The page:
UNI Panthers

UNI football at Iowa: 3 keys to an upset

Panthers have to take care of the ball, avoid falling in early hole

Northern Iowa Panthers head coach Mark Farley answers questions from the media during Northern Iowa Football Media Day at the UNI-Dome in Cedar Falls on Wednesday, Aug. 8, 2018. (Stephen Mally/The Gazette)
Northern Iowa Panthers head coach Mark Farley answers questions from the media during Northern Iowa Football Media Day at the UNI-Dome in Cedar Falls on Wednesday, Aug. 8, 2018. (Stephen Mally/The Gazette)

CEDAR FALLS — After failing to come back from a 23-0 halftime deficit against Montana in Week 1, Northern Iowa football (0-1) had the benefit of a bye week before its Week 3 meeting with Iowa (2-0).

With questions at quarterback, injuries at wide receiver, and the Hawkeyes defense looking like a top-tier unit in the Big Ten, here are three keys for UNI for Saturday’s 6:40 p.m. kickoff at Kinnick Stadium in Iowa City.

1. Fast start

An ugly stat from UNI’s dismal first half against Montana was just three of its 22 first downs came in the first half. Obviously the Panthers cannot afford for that stat to repeat itself, but especially against an opponent that goes about its business in the fashion Iowa does.

Whether it’s Eli Dunne or Colton Howell under center in the first quarter, there has to be a plan to not only move the chains, but stay ahead of them. Second or third and longs that can allow Iowa’s defensive linemen to pin their ears back and rush the passer will equal disaster.

UNI’s pass protection was good against Montana but the run blocking wasn’t up to snuff. Consistent positive yardage, more first-half first downs, and not getting blown away in the time-of-possession battle will go a long way toward UNI keeping the game competitive.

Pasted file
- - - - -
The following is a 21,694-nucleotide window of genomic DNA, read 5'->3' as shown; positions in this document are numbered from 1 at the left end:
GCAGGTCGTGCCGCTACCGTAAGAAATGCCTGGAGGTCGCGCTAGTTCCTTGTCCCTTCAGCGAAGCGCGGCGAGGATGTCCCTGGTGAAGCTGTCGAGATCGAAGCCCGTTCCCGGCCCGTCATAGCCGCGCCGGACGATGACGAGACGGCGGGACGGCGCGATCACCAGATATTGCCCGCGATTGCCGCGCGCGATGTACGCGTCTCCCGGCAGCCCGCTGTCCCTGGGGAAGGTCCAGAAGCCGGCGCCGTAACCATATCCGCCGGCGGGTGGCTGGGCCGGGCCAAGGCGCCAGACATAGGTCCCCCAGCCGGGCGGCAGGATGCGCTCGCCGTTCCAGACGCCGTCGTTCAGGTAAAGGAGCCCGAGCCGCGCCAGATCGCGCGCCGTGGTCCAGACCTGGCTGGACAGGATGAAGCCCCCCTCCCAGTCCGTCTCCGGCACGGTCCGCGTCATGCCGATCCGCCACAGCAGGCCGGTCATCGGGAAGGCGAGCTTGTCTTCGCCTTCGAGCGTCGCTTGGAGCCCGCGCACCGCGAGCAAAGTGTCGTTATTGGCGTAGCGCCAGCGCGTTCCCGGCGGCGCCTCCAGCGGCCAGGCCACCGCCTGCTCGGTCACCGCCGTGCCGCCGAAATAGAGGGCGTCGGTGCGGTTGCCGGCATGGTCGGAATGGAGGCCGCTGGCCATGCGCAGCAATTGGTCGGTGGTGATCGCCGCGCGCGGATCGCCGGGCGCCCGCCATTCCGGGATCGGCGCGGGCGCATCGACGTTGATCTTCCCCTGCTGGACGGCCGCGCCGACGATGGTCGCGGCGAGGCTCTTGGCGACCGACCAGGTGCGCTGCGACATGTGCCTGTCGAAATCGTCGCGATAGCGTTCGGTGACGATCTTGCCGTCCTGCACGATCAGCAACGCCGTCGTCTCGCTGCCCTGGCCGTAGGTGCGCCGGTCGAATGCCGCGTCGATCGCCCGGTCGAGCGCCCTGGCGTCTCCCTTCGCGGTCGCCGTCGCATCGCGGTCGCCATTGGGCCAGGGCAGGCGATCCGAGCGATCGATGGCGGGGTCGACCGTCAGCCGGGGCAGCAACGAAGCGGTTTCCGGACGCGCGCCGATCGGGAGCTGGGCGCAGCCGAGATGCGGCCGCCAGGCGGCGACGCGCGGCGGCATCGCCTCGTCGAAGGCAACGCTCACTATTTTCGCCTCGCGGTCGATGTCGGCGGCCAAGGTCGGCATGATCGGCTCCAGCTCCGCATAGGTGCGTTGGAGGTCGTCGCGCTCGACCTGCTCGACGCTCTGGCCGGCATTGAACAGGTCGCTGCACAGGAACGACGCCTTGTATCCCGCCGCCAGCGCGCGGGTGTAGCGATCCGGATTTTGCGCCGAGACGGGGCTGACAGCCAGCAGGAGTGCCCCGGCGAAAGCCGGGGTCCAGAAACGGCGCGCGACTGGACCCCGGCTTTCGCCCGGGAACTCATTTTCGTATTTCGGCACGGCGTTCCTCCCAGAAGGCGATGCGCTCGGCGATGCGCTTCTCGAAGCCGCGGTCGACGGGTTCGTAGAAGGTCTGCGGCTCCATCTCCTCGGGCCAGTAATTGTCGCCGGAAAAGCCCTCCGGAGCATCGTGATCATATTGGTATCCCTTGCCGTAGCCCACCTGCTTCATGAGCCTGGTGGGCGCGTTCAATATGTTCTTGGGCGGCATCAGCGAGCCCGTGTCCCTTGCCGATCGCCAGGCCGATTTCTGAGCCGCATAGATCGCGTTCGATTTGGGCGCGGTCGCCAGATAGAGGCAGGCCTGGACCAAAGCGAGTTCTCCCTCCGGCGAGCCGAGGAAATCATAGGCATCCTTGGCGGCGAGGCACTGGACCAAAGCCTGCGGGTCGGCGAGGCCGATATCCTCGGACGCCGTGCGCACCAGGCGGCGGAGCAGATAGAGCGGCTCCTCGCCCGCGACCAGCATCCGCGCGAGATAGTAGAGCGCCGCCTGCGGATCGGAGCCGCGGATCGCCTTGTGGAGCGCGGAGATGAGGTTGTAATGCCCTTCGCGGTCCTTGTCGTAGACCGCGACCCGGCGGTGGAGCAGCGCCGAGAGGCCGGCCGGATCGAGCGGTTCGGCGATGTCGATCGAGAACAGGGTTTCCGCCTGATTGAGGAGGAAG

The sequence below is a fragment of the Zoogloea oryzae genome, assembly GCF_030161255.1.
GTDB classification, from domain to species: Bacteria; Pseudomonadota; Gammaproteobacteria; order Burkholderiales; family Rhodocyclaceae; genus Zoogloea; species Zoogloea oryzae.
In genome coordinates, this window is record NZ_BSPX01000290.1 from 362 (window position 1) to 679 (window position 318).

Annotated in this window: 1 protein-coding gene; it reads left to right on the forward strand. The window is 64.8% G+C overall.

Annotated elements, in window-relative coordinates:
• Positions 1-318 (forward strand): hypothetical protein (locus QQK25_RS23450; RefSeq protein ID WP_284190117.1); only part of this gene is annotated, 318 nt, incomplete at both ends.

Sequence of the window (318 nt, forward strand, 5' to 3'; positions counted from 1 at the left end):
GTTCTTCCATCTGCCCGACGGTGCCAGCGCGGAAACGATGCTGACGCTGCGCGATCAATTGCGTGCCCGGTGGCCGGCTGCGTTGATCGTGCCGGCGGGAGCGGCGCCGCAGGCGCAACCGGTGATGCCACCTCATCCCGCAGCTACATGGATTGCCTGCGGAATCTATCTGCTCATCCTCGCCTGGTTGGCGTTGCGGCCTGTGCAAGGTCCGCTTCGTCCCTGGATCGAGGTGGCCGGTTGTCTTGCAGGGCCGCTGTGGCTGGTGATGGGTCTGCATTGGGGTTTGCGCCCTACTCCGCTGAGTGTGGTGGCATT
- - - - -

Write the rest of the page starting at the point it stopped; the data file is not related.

2. Ball security

Ask any head coach in the country for keys to a game and taking care of the football is bound to be mentioned. However, UNI fumbled four times against Montana — but miraculously lost none of the four — and Dunne threw an ill-advised interception in what became his last drive as the starting QB early in the third quarter.

While Howell’s effectiveness and a stout defensive effort nearly overcame all those ball-security issues, there’s no doubt that regardless of the opponent, the Panthers cannot afford to put the ball on the turf or throw off-balance passes into double coverage.

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Running backs Deion McShane and Alphonso Soko came into the Montana game as inexperienced players and exited it without instilling confidence into their head coach to be trusted with the ball. It’s possible UNI head coach Mark Farley could emphasize distributing the ball to more seasoned players on such a big stage. It’ll be interesting to watch the players that are getting the ball distributed to them in the first half and compare it to the Montana game.

3. Extra possessions

Besides taking care of the football, the other way UNI can put itself in a position to pull of the upset is by taking the ball away. Iowa has put the ball on the turf just once and was able to recover while Nate Stanley has thrown just one interception in two games.

It won’t be easy, but whether it’s through deceptive coverage schemes, exotic blitzes or simply old-fashioned play-making, the Panthers will need to create an extra possession or two to give themselves a chance at the upset.

It wouldn’t be surprising to see Iowa offensive coordinator Brian Ferentz attack first-year starting safety Austin Evans with preseason All-American tight end Noah Fant. Whether it be Evans or someone else in UNI’s secondary, there’s an elevated need for takeaways against an opponent as formidable as Iowa.

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